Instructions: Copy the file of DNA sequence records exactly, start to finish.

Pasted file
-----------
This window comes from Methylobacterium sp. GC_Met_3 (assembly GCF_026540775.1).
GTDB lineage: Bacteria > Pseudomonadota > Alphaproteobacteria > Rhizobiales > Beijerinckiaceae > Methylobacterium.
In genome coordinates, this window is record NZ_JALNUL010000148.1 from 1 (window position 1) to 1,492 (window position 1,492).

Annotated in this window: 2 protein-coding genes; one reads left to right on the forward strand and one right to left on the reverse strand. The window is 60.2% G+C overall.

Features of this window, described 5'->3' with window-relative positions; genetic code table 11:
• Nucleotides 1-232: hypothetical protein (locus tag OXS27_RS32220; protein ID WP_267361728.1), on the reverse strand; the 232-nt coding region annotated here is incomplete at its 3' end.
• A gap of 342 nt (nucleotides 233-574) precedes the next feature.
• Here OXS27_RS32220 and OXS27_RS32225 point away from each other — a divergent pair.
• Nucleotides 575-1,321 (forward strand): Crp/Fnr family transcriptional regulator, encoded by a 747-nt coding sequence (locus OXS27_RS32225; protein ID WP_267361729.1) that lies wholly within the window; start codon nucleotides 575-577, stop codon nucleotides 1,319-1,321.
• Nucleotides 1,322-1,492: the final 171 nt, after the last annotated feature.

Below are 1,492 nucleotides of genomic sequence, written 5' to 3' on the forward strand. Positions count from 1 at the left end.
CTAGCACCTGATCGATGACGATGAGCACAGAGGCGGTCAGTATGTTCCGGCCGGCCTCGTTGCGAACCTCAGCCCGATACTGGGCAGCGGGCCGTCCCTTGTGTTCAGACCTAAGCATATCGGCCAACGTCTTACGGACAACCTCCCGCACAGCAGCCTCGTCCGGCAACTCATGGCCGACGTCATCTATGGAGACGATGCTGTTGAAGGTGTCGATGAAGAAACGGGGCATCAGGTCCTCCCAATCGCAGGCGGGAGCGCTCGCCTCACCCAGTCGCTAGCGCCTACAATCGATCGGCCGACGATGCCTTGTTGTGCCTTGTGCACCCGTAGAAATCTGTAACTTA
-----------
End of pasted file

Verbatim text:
This window comes from Methylobacterium sp. GC_Met_3 (assembly GCF_026540775.1).
GTDB lineage: Bacteria > Pseudomonadota > Alphaproteobacteria > Rhizobiales > Beijerinckiaceae > Methylobacterium.
In genome coordinates, this window is record NZ_JALNUL010000148.1 from 1 (window position 1) to 1,492 (window position 1,492).

Annotated in this window: 2 protein-coding genes; one reads left to right on the forward strand and one right to left on the reverse strand. The window is 60.2% G+C overall.

Features of this window, described 5'->3' with window-relative positions; genetic code table 11:
• Nucleotides 1-232: hypothetical protein (locus tag OXS27_RS32220; protein ID WP_267361728.1), on the reverse strand; the 232-nt coding region annotated here is incomplete at its 3' end.
• A gap of 342 nt (nucleotides 233-574) precedes the next feature.
• Here OXS27_RS32220 and OXS27_RS32225 point away from each other — a divergent pair.
• Nucleotides 575-1,321 (forward strand): Crp/Fnr family transcriptional regulator, encoded by a 747-nt coding sequence (locus OXS27_RS32225; protein ID WP_267361729.1) that lies wholly within the window; start codon nucleotides 575-577, stop codon nucleotides 1,319-1,321.
• Nucleotides 1,322-1,492: the final 171 nt, after the last annotated feature.

Below are 1,492 nucleotides of genomic sequence, written 5' to 3' on the forward strand. Positions count from 1 at the left end.
CTAGCACCTGATCGATGACGATGAGCACAGAGGCGGTCAGTATGTTCCGGCCGGCCTCGTTGCGAACCTCAGCCCGATACTGGGCAGCGGGCCGTCCCTTGTGTTCAGACCTAAGCATATCGGCCAACGTCTTACGGACAACCTCCCGCACAGCAGCCTCGTCCGGCAACTCATGGCCGACGTCATCTATGGAGACGATGCTGTTGAAGGTGTCGATGAAGAAACGGGGCATCAGGTCCTCCCAATCGCAGGCGGGAGCGCTCGCCTCACCCAGTCGCTAGCGCCTACAATCGATCGGCCGACGATGCCTTGTTGTGCCTTGTGCACCCGTAGAAATCTGTAACTTA